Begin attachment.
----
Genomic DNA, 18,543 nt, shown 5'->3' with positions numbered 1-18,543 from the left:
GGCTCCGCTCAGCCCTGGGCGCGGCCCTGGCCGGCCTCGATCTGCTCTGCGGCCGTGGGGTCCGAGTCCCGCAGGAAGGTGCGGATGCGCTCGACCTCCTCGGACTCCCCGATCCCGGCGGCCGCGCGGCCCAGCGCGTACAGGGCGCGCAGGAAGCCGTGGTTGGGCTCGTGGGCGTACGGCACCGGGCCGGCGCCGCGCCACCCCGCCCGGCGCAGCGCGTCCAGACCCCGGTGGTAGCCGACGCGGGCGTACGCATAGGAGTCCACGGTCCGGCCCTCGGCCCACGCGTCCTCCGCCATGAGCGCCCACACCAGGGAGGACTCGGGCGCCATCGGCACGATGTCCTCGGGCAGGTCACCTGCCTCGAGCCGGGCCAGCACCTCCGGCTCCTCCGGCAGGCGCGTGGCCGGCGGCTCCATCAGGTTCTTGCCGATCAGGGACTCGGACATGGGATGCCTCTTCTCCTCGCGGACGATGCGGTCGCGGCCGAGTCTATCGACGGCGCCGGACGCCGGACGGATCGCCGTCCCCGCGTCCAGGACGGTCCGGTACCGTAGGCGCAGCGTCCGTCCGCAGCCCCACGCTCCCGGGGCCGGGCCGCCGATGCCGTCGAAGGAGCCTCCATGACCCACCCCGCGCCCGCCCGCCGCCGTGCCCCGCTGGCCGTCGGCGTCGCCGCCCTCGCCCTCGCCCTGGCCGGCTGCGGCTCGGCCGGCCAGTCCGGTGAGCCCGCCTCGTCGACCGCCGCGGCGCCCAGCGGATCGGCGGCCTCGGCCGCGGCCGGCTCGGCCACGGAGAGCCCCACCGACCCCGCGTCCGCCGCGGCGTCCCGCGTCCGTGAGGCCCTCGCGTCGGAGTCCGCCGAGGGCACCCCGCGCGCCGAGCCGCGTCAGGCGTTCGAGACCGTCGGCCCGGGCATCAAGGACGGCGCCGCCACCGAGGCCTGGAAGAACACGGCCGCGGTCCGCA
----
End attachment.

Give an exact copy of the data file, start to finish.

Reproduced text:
Genomic DNA, 18,543 nt, shown 5'->3' with positions numbered 1-18,543 from the left:
GGCTCCGCTCAGCCCTGGGCGCGGCCCTGGCCGGCCTCGATCTGCTCTGCGGCCGTGGGGTCCGAGTCCCGCAGGAAGGTGCGGATGCGCTCGACCTCCTCGGACTCCCCGATCCCGGCGGCCGCGCGGCCCAGCGCGTACAGGGCGCGCAGGAAGCCGTGGTTGGGCTCGTGGGCGTACGGCACCGGGCCGGCGCCGCGCCACCCCGCCCGGCGCAGCGCGTCCAGACCCCGGTGGTAGCCGACGCGGGCGTACGCATAGGAGTCCACGGTCCGGCCCTCGGCCCACGCGTCCTCCGCCATGAGCGCCCACACCAGGGAGGACTCGGGCGCCATCGGCACGATGTCCTCGGGCAGGTCACCTGCCTCGAGCCGGGCCAGCACCTCCGGCTCCTCCGGCAGGCGCGTGGCCGGCGGCTCCATCAGGTTCTTGCCGATCAGGGACTCGGACATGGGATGCCTCTTCTCCTCGCGGACGATGCGGTCGCGGCCGAGTCTATCGACGGCGCCGGACGCCGGACGGATCGCCGTCCCCGCGTCCAGGACGGTCCGGTACCGTAGGCGCAGCGTCCGTCCGCAGCCCCACGCTCCCGGGGCCGGGCCGCCGATGCCGTCGAAGGAGCCTCCATGACCCACCCCGCGCCCGCCCGCCGCCGTGCCCCGCTGGCCGTCGGCGTCGCCGCCCTCGCCCTCGCCCTGGCCGGCTGCGGCTCGGCCGGCCAGTCCGGTGAGCCCGCCTCGTCGACCGCCGCGGCGCCCAGCGGATCGGCGGCCTCGGCCGCGGCCGGCTCGGCCACGGAGAGCCCCACCGACCCCGCGTCCGCCGCGGCGTCCCGCGTCCGTGAGGCCCTCGCGTCGGAGTCCGCCGAGGGCACCCCGCGCGCCGAGCCGCGTCAGGCGTTCGAGACCGTCGGCCCGGGCATCAAGGACGGCGCCGCCACCGAGGCCTGGAAGAACACGGCCGCGGTCCGCA